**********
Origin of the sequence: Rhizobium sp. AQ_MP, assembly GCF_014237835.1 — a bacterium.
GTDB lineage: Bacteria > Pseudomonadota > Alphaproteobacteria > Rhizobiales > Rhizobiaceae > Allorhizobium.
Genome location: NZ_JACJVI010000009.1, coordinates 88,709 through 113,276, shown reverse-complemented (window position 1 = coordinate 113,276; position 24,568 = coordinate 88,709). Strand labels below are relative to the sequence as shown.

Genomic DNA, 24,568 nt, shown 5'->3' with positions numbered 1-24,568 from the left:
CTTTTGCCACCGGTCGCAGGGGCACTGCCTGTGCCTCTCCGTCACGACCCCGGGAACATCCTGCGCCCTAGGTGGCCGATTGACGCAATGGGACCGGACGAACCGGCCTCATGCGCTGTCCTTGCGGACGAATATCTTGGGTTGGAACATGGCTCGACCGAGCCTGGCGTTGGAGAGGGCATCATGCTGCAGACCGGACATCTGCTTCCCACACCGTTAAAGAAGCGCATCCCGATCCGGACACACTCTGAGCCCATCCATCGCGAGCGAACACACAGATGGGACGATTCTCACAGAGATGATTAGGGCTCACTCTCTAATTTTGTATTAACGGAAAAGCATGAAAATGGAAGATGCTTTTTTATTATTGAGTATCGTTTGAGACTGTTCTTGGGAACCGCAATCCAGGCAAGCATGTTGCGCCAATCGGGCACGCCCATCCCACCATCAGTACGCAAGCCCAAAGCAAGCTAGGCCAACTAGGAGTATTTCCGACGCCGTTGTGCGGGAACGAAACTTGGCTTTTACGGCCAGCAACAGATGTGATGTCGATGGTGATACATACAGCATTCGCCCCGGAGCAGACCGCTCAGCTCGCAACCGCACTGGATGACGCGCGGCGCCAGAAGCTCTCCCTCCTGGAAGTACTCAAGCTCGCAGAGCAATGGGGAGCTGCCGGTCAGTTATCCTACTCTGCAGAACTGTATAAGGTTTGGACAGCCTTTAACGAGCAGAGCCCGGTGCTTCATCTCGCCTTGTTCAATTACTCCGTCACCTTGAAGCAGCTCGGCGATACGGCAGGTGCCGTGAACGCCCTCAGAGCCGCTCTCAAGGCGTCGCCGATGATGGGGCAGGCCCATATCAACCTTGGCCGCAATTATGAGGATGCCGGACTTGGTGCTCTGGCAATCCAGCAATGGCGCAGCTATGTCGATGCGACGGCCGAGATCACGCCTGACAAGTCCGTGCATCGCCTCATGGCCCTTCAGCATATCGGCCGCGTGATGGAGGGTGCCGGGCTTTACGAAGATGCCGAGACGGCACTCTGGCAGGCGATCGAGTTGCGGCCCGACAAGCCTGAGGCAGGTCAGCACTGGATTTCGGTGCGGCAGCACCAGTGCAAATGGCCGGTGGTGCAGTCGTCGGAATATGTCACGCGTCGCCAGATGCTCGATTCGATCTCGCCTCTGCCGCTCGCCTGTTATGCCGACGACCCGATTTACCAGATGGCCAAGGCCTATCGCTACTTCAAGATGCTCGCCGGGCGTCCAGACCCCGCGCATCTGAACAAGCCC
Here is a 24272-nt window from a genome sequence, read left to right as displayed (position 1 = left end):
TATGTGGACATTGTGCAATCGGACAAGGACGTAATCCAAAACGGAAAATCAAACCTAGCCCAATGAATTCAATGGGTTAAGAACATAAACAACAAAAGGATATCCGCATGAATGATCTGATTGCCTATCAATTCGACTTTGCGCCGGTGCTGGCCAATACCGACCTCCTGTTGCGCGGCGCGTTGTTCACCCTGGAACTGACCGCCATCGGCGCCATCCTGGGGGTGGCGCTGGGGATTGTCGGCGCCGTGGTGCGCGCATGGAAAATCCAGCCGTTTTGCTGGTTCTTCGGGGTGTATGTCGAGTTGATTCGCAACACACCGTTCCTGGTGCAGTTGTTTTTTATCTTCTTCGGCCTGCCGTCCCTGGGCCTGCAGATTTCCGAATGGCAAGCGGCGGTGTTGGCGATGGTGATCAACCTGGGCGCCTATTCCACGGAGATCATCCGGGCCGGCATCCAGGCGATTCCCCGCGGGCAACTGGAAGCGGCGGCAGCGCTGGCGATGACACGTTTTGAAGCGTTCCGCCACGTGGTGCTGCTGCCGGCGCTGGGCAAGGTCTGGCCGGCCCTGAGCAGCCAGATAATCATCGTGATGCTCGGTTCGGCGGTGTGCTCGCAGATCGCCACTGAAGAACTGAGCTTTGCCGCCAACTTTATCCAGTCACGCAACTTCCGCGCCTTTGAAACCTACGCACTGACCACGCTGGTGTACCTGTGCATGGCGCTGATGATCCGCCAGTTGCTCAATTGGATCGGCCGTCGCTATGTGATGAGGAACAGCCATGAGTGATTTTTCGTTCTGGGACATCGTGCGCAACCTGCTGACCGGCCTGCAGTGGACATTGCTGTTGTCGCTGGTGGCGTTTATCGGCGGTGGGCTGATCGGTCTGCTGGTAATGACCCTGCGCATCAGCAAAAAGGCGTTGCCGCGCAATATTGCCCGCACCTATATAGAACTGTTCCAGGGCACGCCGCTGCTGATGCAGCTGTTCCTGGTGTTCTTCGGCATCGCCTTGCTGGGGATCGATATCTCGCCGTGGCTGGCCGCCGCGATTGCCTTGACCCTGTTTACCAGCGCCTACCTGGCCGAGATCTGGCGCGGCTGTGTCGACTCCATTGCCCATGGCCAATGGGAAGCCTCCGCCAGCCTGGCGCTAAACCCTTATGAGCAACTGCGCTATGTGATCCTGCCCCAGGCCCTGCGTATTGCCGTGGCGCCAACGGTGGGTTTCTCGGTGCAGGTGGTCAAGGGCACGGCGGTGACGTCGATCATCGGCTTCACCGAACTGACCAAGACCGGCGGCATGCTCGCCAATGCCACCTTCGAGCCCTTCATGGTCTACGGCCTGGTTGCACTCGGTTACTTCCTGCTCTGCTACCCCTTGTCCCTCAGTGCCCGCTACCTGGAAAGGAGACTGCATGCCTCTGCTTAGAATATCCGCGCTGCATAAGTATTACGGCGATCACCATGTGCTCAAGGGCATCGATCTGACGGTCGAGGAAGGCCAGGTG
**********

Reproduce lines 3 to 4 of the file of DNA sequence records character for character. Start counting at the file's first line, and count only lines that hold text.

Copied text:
Genome location: NZ_JACJVI010000009.1, coordinates 88,709 through 113,276, shown reverse-complemented (window position 1 = coordinate 113,276; position 24,568 = coordinate 88,709). Strand labels below are relative to the sequence as shown.

Genomic DNA, 24,568 nt, shown 5'->3' with positions numbered 1-24,568 from the left: